Jelly's Blues: The Life, Music, and Redemption of Jelly Roll Morton

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Da Capo Press, Nov 1, 2008 - BIOGRAPHY & AUTOBIOGRAPHY - 256 pages
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Jelly's Blues recounts the tumultuous life of Jelly Roll Morton (ca., 18851941). A virtuoso pianist with a larger-than-life personality, he composed such influential early jazz pieces as "King Porter Stomp" and "New Orleans Blues." However, by the late 1930s, he was nearly forgotten. In 1992, the death of an eccentric memorabilia collector led to the unearthing of a startling archive, revealing Morton to be a much more complex and passionate man than many realized. An especially immediate and visceral look into the jazz worlds of New Orleans and Chicago, Jelly's Blues is a definitive biography, a long overdue look at one of the twentieth century's most important composers.

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Jelly's blues: the life, music, and redemption of Jelly Roll Morton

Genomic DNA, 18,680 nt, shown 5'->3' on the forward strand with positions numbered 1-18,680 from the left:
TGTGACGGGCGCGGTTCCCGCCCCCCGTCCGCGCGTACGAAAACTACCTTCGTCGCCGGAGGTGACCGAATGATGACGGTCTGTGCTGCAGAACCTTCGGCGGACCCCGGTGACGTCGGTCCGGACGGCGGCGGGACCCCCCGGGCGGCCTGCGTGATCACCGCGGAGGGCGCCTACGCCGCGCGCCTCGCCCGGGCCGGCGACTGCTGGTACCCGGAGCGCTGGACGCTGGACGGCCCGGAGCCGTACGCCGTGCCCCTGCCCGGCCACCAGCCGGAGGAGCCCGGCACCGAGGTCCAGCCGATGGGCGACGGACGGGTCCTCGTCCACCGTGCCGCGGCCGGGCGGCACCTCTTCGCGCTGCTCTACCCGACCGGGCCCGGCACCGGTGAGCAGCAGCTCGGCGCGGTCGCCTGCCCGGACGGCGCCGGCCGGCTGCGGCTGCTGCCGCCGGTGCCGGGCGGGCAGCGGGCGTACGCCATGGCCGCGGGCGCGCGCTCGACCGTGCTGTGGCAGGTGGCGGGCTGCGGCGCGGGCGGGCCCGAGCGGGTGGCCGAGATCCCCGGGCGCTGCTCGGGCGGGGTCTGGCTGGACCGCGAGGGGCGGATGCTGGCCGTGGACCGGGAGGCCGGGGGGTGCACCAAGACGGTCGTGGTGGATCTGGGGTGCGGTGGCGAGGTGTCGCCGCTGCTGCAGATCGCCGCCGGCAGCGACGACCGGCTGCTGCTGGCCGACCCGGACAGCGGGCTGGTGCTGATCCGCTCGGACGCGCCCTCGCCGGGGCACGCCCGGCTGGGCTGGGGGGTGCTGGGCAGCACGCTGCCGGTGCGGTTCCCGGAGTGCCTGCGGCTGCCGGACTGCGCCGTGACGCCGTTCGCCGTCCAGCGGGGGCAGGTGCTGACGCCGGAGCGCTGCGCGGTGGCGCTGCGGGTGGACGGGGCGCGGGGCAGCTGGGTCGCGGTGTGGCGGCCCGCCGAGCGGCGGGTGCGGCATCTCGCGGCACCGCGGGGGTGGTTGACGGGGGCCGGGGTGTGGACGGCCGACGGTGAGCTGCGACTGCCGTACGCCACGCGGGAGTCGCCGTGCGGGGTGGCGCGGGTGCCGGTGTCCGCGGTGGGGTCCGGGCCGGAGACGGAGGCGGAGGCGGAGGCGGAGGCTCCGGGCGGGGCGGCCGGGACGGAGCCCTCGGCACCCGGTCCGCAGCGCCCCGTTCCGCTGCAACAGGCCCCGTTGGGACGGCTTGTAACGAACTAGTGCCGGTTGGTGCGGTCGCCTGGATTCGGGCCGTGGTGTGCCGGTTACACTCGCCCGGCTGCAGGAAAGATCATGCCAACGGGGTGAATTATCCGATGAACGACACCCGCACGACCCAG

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Chicago Tribune journalists Reich, a longtime jazz critic, and Pulitzer Prize winner Gaines, who retired from investigative reporting in 2001, drew on the recently opened archives of a New Orleans ... Read full review

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About the author (2008)

Howard Reich is the veteran jazz critic of the Chicago Tribune and the winner of many awards. A longtime correspondent for Downbeat magazine, he is also the author, with William Gaines, of the critically acclaimed biography Jelly's Blues: The Life, Music, and Redemption of Jelly Roll Morton. He lives in suburban Chicago. William Gaines retired from the Chicago Tribune in 2001 and is a two-time winner of the Pulitzer Prize for investigative reporting. He lives in Munster, Indiana.

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